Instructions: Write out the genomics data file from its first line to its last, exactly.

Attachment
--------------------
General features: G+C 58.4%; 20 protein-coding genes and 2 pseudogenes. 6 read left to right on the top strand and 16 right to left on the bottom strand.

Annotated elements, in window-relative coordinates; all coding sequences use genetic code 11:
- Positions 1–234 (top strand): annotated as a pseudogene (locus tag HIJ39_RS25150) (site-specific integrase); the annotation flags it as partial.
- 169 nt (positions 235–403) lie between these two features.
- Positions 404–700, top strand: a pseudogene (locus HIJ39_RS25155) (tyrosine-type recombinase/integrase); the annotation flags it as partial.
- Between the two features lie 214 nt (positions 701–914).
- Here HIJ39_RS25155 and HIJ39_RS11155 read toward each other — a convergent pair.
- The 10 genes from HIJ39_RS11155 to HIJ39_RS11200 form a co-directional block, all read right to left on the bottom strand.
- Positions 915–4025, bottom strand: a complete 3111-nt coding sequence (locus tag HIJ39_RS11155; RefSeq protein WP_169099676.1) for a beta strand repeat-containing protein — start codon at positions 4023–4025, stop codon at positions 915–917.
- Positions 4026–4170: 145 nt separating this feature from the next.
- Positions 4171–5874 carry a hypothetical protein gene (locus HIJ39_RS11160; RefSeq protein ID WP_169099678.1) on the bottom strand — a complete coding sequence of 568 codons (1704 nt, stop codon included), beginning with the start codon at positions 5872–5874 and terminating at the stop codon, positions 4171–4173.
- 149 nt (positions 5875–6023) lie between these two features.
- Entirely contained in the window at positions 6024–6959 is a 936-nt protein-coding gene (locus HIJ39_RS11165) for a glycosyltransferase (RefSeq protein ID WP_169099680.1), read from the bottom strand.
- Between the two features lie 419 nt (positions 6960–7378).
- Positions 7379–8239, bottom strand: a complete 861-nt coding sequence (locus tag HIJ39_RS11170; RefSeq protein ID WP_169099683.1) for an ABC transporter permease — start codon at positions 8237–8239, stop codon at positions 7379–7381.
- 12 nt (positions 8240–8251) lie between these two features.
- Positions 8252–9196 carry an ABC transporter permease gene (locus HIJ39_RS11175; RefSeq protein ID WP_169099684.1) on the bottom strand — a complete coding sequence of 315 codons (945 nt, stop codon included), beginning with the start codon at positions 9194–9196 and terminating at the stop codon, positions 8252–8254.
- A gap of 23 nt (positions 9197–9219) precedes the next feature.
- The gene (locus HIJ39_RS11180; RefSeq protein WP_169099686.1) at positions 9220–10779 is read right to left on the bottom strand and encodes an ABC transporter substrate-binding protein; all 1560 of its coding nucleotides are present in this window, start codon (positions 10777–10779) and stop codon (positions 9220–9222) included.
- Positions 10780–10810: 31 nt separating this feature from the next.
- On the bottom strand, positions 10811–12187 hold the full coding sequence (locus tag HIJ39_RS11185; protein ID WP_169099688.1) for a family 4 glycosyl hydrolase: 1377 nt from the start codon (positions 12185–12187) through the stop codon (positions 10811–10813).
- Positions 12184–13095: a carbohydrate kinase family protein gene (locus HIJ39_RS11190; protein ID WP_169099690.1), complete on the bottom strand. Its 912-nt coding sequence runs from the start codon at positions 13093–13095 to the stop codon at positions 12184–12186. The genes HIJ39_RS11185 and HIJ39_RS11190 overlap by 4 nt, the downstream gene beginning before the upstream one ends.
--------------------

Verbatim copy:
General features: G+C 58.4%; 20 protein-coding genes and 2 pseudogenes. 6 read left to right on the top strand and 16 right to left on the bottom strand.

Annotated elements, in window-relative coordinates; all coding sequences use genetic code 11:
- Positions 1–234 (top strand): annotated as a pseudogene (locus tag HIJ39_RS25150) (site-specific integrase); the annotation flags it as partial.
- 169 nt (positions 235–403) lie between these two features.
- Positions 404–700, top strand: a pseudogene (locus HIJ39_RS25155) (tyrosine-type recombinase/integrase); the annotation flags it as partial.
- Between the two features lie 214 nt (positions 701–914).
- Here HIJ39_RS25155 and HIJ39_RS11155 read toward each other — a convergent pair.
- The 10 genes from HIJ39_RS11155 to HIJ39_RS11200 form a co-directional block, all read right to left on the bottom strand.
- Positions 915–4025, bottom strand: a complete 3111-nt coding sequence (locus tag HIJ39_RS11155; RefSeq protein WP_169099676.1) for a beta strand repeat-containing protein — start codon at positions 4023–4025, stop codon at positions 915–917.
- Positions 4026–4170: 145 nt separating this feature from the next.
- Positions 4171–5874 carry a hypothetical protein gene (locus HIJ39_RS11160; RefSeq protein ID WP_169099678.1) on the bottom strand — a complete coding sequence of 568 codons (1704 nt, stop codon included), beginning with the start codon at positions 5872–5874 and terminating at the stop codon, positions 4171–4173.
- 149 nt (positions 5875–6023) lie between these two features.
- Entirely contained in the window at positions 6024–6959 is a 936-nt protein-coding gene (locus HIJ39_RS11165) for a glycosyltransferase (RefSeq protein ID WP_169099680.1), read from the bottom strand.
- Between the two features lie 419 nt (positions 6960–7378).
- Positions 7379–8239, bottom strand: a complete 861-nt coding sequence (locus tag HIJ39_RS11170; RefSeq protein ID WP_169099683.1) for an ABC transporter permease — start codon at positions 8237–8239, stop codon at positions 7379–7381.
- 12 nt (positions 8240–8251) lie between these two features.
- Positions 8252–9196 carry an ABC transporter permease gene (locus HIJ39_RS11175; RefSeq protein ID WP_169099684.1) on the bottom strand — a complete coding sequence of 315 codons (945 nt, stop codon included), beginning with the start codon at positions 9194–9196 and terminating at the stop codon, positions 8252–8254.
- A gap of 23 nt (positions 9197–9219) precedes the next feature.
- The gene (locus HIJ39_RS11180; RefSeq protein WP_169099686.1) at positions 9220–10779 is read right to left on the bottom strand and encodes an ABC transporter substrate-binding protein; all 1560 of its coding nucleotides are present in this window, start codon (positions 10777–10779) and stop codon (positions 9220–9222) included.
- Positions 10780–10810: 31 nt separating this feature from the next.
- On the bottom strand, positions 10811–12187 hold the full coding sequence (locus tag HIJ39_RS11185; protein ID WP_169099688.1) for a family 4 glycosyl hydrolase: 1377 nt from the start codon (positions 12185–12187) through the stop codon (positions 10811–10813).
- Positions 12184–13095: a carbohydrate kinase family protein gene (locus HIJ39_RS11190; protein ID WP_169099690.1), complete on the bottom strand. Its 912-nt coding sequence runs from the start codon at positions 13093–13095 to the stop codon at positions 12184–12186. The genes HIJ39_RS11185 and HIJ39_RS11190 overlap by 4 nt, the downstream gene beginning before the upstream one ends.